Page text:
FORMAN v. CATHEL et al

Filing 17

OPINION (Copy to NJLJ). Signed by Judge Jose L. Linares on 03/24/06. (nr, )

Download PDF
FORMAN v. CATHEL et al Doc. 17 Case 2:04-cv-05309-JLL Document 17 Filed 03/27/2006 Page 1 of 3 NOT FOR PUBLICATION UNITED STATES DISTRICT COURT DISTRICT OF NEW JERSEY JOSEPH FORMAN, Petitioner, v. RONALD CATHEL, et al., Respondents. APPEARANCES: JOSEPH FORMAN, Petitioner Pro Se #275728/SBI New Jersey State Prison P.O. Box 861 Trenton, New Jersey 08625-0861 PAULA T. DOW, ESQ. Essex County Prosecutor Essex County Courts Building Newark, New Jersey 07102 Counsel for Respondents LINARES, District Judge This matter is before the Court on Petitioner Joseph Forman's motion for summary judgment (Docket Entry No. 13) with respect to his petition for habeas corpus relief under 28 U.S.C. 2254. This motion is decided without oral argument pursuant to For reasons discussed below, petitioner's : : : : : : : : : Civil Action No. 04-5309 (JLL) OPINION Fed.R.Civ.P. 78. motion for summary judgment will be denied. I. DISCUSSION On October 29, 2004, petitioner, Joseph Forman ("Forman"), filed a petition for habeas corpus relief, pursuant to 28 U.S.C. Dockets.Justia.com Case 2:04-cv-05309-JLL Document 17 Filed 03/27/2006 Page 2 of 3 2254, challenging his 1995 state court conviction for felony murder, robbery, and weapons charges. Forman raises fifteen grounds for relief, mostly with respect to claims of ineffective assistance of trial counsel and alleged errors by the trial court in its instructions to the jury. On June 22, 2005, the respondents filed an answer to the petition with the relevant state court record. In its answer, the respondents argue that petitioner's grounds for relief lack merit and are not supported by the record. On October 31, 2005, Forman filed a motion for summary judgment, seeking issuance of the writ. He asserts that his petition sets forth dispositive facts admitted in the respondents' answer and supported by the trial record. Principally, Forman argues that there was no predicate felony offense of robbery to justify a conviction for felony murder and robbery based on the allegation that the decedent's wallet was found on the decedent's person at the hospital. In the State's response to the habeas petition, the State sets forth facts from the record as to a witness' testimony that she saw the petitioner search the decedent's body after the decedent was shot. The witness, Ms. Davis, also testified that the victim's wallet had been taken, but that he did not lose any money because the victim kept his money in his longjohns. The State also cites police testimony at trial in which it was stated 2 Case 2:04-cv-05309-JLL Document 17 Filed 03/27/2006 Page 3 of 3 that money, narcotics, keys and a watch were recovered from the decedent at the scene, but no wallet was recovered. These factual assertions by the State plainly contradict petitioner's argument that there was no basis for a felony murder or robbery conviction. Summary judgment is appropriate in a habeas proceeding, as in other cases, when "the pleadings, depositions, answers to interrogatories, and admissions on file, together with affidavits, if any, show that there is no genuine issue as to any material fact and that the moving party is entitled to a judgment as a matter of law." Fed.R.Civ.P. 56(e). As demonstrated above, there is clearly a genuine issue of material fact in this case that precludes summary judgment in petitioner's favor. Therefore, petitioner is not entitled to summary judgment and his motion will be denied accordingly. CONCLUSION For the foregoing reasons, this Court concludes that petitioner's motion for summary judgment should be denied because petitioner is unable to demonstrate the absence of a genuine issue of material fact with respect to his claims for habeas relief. An appropriate Order follows. /s/ Jose L. Linares United States District Judge DATED: March 24, 2006 3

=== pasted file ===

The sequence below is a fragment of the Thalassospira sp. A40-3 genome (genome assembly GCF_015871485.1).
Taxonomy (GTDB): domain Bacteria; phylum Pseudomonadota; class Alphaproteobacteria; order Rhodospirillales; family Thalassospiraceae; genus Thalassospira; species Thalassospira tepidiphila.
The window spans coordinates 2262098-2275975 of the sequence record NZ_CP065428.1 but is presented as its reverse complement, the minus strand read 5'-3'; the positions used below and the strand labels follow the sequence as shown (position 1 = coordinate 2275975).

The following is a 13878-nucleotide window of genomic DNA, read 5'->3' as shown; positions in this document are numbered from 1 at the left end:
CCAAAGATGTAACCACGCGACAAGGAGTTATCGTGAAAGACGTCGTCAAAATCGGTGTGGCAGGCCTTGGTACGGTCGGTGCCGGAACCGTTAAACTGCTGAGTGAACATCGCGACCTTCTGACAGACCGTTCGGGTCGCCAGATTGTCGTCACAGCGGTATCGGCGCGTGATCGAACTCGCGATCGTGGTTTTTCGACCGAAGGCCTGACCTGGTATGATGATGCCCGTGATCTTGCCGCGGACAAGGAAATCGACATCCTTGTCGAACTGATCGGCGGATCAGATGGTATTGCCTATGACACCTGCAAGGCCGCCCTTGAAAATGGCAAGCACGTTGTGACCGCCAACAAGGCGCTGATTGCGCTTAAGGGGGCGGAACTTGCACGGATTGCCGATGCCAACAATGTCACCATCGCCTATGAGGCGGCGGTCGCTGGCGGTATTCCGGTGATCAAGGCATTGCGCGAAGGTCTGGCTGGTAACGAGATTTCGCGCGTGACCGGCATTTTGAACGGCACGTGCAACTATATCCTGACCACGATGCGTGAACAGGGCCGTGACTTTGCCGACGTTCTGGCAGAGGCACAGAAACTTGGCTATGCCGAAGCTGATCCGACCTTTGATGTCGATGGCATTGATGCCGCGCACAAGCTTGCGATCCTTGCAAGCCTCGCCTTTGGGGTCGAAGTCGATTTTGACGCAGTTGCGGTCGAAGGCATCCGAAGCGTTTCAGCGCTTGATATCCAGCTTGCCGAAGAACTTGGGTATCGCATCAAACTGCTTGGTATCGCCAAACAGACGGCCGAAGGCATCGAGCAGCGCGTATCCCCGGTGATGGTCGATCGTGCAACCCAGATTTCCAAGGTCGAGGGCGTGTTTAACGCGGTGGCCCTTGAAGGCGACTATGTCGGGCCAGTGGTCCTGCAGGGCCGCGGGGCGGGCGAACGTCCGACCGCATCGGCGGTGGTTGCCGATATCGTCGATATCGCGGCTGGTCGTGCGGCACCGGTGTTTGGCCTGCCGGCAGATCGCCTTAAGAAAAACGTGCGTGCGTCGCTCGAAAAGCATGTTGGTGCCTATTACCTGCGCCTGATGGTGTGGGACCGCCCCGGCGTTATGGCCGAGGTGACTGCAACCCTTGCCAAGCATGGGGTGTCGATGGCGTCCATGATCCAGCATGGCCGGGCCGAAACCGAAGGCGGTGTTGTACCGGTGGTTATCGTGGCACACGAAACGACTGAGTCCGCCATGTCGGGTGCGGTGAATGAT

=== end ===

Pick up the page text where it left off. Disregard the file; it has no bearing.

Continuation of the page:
Disclaimer: Justia Dockets & Filings provides public litigation records from the federal appellate and district courts. These filings and docket sheets should not be considered findings of fact or liability, nor do they necessarily reflect the view of Justia.


Why Is My Information Online?